Archive for the The Great Unwatched Category

The Great Unwatched #5: Invasion of the Bodysnatchers

Posted in The Great Unwatched with tags , , , , , , , on July 7, 2010 by Andrew T. Smith

Warning: If you pay enough attention, this trailer features spoilers, as does my review below.

Although it didn’t perform particularly well upon its initial release, Invasion of the Bodysnatchers (1956) is one of those films that has seeped into the public consciousness through television repeats, remakes and parodies. Indeed, when I finally got around to watch it I pretty much knew what to expect. This might explain why I was a little dissapointed by this, one of the most highly acclaimed science-fiction films ever made.

Returning to his hometown after a trip away, Dr. Miles Bennell (Kevin McCarthy) is confronted by a number of patients convinced that their relatives are somehow not the people they seem. At first this  is attributed to some sort of mass hysteria but when a good friend of the Doctors stumbles across his own sinister duplicate the race is on escape the town and let the world know that the earth is facing an invasion of pod people.

There are aspects of this film I liked a lot, the cast in particular are universally excellent and director Don Siegel turns in some really creepy moments and suspensful chases. In fact the film as it originally stood under his vision is an effective Twilight Zone-ish parrable of cold-war paranoia. What is really unfortunate though, is that the film was tampered with by nervous studio executives. Originally the film ended with McCarthy, the last of the townspeople not to be replaced by a duplicate, frantically running between traffic on a freeway trying desperatley to alert somebody, anybody, of the threat posed and for all intents and purposes looking like he has lost his mind.  Wary that such a pessemistic ending would isolate audience members , executives at Allied Artists tacked on a prologue and epilogue that framed the film as a flashback told by Miles to his psychiatrists in a mental institution. What this served to do however, was to undercut a lot of the film’s suspence. Why should we worry about our main character when we know from the outset that he escapes the clutches of the villains? Even worse, the film’s epilogue sees the FBI being alerted to the danger of the pod people and the plans for the domination of earth presumably being thwarted.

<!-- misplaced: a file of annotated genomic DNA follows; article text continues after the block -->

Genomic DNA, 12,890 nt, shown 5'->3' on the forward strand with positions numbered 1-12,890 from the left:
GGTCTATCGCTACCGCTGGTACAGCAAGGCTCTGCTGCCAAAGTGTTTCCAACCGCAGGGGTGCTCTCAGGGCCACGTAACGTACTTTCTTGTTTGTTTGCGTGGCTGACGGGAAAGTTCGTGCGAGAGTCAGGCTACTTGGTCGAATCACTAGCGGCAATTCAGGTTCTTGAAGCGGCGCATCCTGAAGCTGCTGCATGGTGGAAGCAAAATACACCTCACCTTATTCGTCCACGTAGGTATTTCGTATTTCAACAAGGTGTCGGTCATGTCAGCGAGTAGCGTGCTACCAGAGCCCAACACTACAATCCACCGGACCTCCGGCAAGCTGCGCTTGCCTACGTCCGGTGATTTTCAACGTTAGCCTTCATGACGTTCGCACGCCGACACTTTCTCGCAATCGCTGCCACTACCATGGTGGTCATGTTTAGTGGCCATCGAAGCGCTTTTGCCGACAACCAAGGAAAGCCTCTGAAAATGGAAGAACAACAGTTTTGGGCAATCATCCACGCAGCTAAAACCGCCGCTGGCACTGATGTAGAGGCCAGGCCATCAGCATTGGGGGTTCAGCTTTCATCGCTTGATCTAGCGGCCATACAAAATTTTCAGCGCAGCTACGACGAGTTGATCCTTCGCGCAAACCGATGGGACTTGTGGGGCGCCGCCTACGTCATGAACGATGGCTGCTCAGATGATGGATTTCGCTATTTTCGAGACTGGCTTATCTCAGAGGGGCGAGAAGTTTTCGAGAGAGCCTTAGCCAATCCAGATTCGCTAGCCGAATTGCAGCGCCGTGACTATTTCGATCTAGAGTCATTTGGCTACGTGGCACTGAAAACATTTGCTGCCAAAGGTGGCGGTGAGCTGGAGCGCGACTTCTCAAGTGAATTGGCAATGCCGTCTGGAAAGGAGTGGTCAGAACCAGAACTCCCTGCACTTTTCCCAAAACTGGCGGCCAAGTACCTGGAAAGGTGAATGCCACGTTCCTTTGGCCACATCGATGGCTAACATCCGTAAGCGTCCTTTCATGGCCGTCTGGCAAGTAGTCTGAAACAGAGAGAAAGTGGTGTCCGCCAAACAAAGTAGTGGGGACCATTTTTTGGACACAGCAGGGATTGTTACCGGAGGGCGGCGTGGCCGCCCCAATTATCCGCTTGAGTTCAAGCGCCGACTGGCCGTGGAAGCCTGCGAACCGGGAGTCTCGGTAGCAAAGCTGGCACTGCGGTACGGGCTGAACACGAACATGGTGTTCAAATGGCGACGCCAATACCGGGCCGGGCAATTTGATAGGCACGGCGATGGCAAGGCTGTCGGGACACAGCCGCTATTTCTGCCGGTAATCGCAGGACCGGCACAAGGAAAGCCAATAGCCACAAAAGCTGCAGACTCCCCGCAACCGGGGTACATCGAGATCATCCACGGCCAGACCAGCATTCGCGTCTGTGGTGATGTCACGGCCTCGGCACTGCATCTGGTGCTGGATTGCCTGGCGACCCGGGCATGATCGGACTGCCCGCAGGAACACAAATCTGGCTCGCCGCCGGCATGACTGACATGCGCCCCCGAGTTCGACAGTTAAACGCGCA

As it stands in its theatrically released form Invasion of the Bodysnatchers is a good film; had it been left untampered I speculate it would have been near-great.

For more information of the film you could do no better than making a trip over to the ever intreaging Trailers From Hell where Joe Dante offers his thoughts on the film.

The Great Unwatched #4: The Swarm